# How to show closure of regular languages without DFA,NFA,reg expressions

Given a $$\Sigma$$ I define a regular language as one of the folllows:

• $$\emptyset$$
• $$\left\{ \sigma \right\}$$ for any $$\sigma \in \Sigma$$
• $$L_1 \cup L_2$$ for regular $$L_1, L_2$$
• $$L_1 \cdot L_2$$ for regular $$L_1,L_2$$
• $$L^*$$ for regular $$L$$

Now, I would like to show that for a given regular language $$L$$, its complement $$\overline{L}$$ is regular as well. I want to do so based only on this definition (i.e. without proving its equivalent to DFA, NFA or reg expression).

However, I'm having a bit of trouble here, not sure how to do so. Maybe I want to express the complement of $$L$$ as a sort of unions/contactinations? Not really sure how to go for it. Any ideas?

Your definition is the same as the usual definition with regular expressions. While regular expressions also admit the empty word $$\epsilon$$, it is expressible as $$\emptyset^*$$.

There is no simple rule for complementing regular expressions, and it is known that such complementation can result in an exponential blow-up (for example, the language of all words not containing all alphabet symbols has a regular expression of size $$O(|\Sigma|^2)$$, but its complement requires a regular expression of length exponential in $$|\Sigma|$$).

• So there's no way of proving $\overline{L}$ is regular without a DFA/NFA? Nov 2, 2021 at 12:21
• None that I’m aware of. Nov 2, 2021 at 12:23

Complement means relative complement $$Σ^* - L$$. You already have closure under set subtraction and, in fact, also intersection and even interleave. So, the real question is how to do set-subtraction.

You can evaluate it algebraically, but you get a system that amounts to the description of a deterministic automaton. I will only illustrate it with a couple of examples, one of which will involve the relative complement with respect to $$Σ^*$$, where $$Σ = \{a,b\}$$.

Example 1: $$a b^* a - (ab)^*a$$:
Set $$A = a b^* a - (ab)^*a$$. Using the identity $$x^*y = y + x x^* y$$, we write $$A = a b^* a - (a + a b (a b)^* a) = a\left(b^* a - 1 - b (a b)^* a\right) = a B,$$ where $$B = b^* a - 1 - b (a b)^* a$$ and $$1$$ denotes the empty word.

The set-theoretic subtraction of $$1$$ is trivial since $$b^* a$$ does not contain the empty word. Therefore, we can write $$B = b^*a - b (a b)^* a$$. Thus, continuing on, we have $$B = a + b b^* a - b (a b)^* a = a + b\left(b^* a - (a b)^* a\right) = a C + b D,$$ where, $$C = 1$$ and $$D = b^* a - (a b)^* a$$.

For $$D$$, we have $$D = a + b b^* a - a - a b (a b)^* a = a\left(1 - 1 - b (a b)^* a\right) + b b^* a = b b^* a,$$ since the set-theoretic identity holds $$x - x - y = 0 - y = 0$$.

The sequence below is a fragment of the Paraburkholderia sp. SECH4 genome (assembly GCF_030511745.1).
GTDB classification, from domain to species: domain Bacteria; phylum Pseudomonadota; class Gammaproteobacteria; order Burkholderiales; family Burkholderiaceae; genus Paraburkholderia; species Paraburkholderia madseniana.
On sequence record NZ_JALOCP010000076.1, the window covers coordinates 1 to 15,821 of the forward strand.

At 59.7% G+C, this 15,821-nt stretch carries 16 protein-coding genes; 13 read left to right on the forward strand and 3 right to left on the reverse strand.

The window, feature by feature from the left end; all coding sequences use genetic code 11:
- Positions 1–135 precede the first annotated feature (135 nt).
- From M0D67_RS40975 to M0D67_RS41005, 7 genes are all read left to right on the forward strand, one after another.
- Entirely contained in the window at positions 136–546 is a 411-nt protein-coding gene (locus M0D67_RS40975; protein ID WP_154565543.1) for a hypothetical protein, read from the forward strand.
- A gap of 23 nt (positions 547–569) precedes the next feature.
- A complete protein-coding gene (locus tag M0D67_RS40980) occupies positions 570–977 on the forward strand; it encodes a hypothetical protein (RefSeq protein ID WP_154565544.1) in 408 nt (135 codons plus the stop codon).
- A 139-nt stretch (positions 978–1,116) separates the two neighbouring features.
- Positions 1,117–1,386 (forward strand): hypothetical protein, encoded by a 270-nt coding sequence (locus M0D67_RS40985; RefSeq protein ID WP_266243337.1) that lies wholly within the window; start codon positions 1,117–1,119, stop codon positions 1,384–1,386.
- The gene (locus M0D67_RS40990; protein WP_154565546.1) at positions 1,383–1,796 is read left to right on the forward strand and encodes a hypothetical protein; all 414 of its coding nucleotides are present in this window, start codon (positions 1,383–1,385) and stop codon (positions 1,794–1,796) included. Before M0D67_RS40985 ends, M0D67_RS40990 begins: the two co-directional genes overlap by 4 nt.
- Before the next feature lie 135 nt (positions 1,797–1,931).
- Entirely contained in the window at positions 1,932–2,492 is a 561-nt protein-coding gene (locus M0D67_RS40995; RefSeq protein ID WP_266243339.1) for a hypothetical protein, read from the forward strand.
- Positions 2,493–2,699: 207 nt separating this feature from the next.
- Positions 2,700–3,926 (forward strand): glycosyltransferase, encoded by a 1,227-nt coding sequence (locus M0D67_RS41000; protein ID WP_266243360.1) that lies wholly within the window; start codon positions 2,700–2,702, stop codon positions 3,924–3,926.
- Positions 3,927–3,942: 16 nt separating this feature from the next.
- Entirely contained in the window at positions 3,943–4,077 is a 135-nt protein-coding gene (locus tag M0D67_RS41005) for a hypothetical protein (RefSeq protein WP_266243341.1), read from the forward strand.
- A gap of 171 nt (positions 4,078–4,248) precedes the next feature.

The resulting system $$A ≥ a B, B ≥ a C + b D, C ≥ 1, D ≥ b b^* a,$$ has to be written as a system of inequalities to avoid infinite regresses that occur if repeats of terms appear on the right-hand side (e.g. an equation like $$D = ⋯ + D + ⋯$$); and it is the least solution we seek out.

Solving for $$(C,D)$$ immediately yield the results $$(C,D) = \left(1, b b^* a\right)$$. Substituting into the other two inequalities yields $$A ≥ a B, B ≥ a + b b b^* a = \left(1 + b b b^*\right) a,$$ whose least solution is $$(A,B) = \left(a \left(1 + b b b^*\right) a, \left(1 + b b b^*\right) a\right).$$

The corresponding automaton has states $$A$$, $$B$$, $$C$$, $$D$$, plus whatever other states result from reducing the expression for $$D$$ to a system of inequalities. The start state is $$A$$, and $$C$$ is a final state, plus whatever other final state might come from the subsystem headed by $$D$$. (There are none. The subsystem headed by $$D$$ leads back to $$C$$ as its sole final state.) The expression of interest is that for $$A$$, and we can thus write $$ab^*a - (ab)^*a = a\left(1 + b b b^*\right)a.$$

Example 2: $$(a + b)^* - (a + b)^* b b (a + b)^*$$
Setting this expression to $$A$$, you can write $$A = 1 + a A + b \left(A - b (a + b)^*\right) = 1 + a A + b B,$$ where $$B = A - b (a + b)^*$$. In-line substituting this expression for $$A$$ into $$B$$ yields $$B = 1 + a A + b \left(B - (a + b)^*\right) = 1 + a A.$$ The last equality follows from the identity $$f(a,b) - (a + b)^* = 0$$, for any regular expression $$f(a,b)$$ in $$a$$ and $$b$$, since the set corresponding to $$(a + b)^*$$ is maximal. Thus, the corresponding system is $$A ≥ 1 + a A + b B, B ≥ 1 + a A,$$ which, upon in-line substitution of the expression for $$B$$ into $$A$$, yields $$A ≥ 1 + a A + b + b a A = 1 + b + (a + b a) A,$$ whose least solution is $$A = (a + b a)^* (1 + b)$$. Thus, $$(a + b)^* - (a + b)^* b b (a + b)^* = (a + b a)^* (1 + b).$$